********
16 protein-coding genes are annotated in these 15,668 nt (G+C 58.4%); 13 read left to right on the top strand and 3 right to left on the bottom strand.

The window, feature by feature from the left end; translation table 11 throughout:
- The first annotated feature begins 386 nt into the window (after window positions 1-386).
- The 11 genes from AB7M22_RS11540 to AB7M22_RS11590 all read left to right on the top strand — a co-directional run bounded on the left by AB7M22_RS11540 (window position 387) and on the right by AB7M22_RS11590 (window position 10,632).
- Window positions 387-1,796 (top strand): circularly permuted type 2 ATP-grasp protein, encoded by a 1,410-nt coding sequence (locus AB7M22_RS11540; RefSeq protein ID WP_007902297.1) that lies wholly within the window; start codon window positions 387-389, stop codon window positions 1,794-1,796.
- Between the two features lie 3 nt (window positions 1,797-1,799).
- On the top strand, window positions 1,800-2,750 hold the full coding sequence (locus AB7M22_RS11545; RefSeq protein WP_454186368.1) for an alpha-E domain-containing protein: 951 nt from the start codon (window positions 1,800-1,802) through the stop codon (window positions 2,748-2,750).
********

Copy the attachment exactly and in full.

16 protein-coding genes are annotated in these 15,668 nt (G+C 58.4%); 13 read left to right on the top strand and 3 right to left on the bottom strand.

The window, feature by feature from the left end; translation table 11 throughout:
- The first annotated feature begins 386 nt into the window (after window positions 1-386).
- The 11 genes from AB7M22_RS11540 to AB7M22_RS11590 all read left to right on the top strand — a co-directional run bounded on the left by AB7M22_RS11540 (window position 387) and on the right by AB7M22_RS11590 (window position 10,632).
- Window positions 387-1,796 (top strand): circularly permuted type 2 ATP-grasp protein, encoded by a 1,410-nt coding sequence (locus AB7M22_RS11540; RefSeq protein ID WP_007902297.1) that lies wholly within the window; start codon window positions 387-389, stop codon window positions 1,794-1,796.
- Between the two features lie 3 nt (window positions 1,797-1,799).
- On the top strand, window positions 1,800-2,750 hold the full coding sequence (locus AB7M22_RS11545; RefSeq protein WP_454186368.1) for an alpha-E domain-containing protein: 951 nt from the start codon (window positions 1,800-1,802) through the stop codon (window positions 2,748-2,750).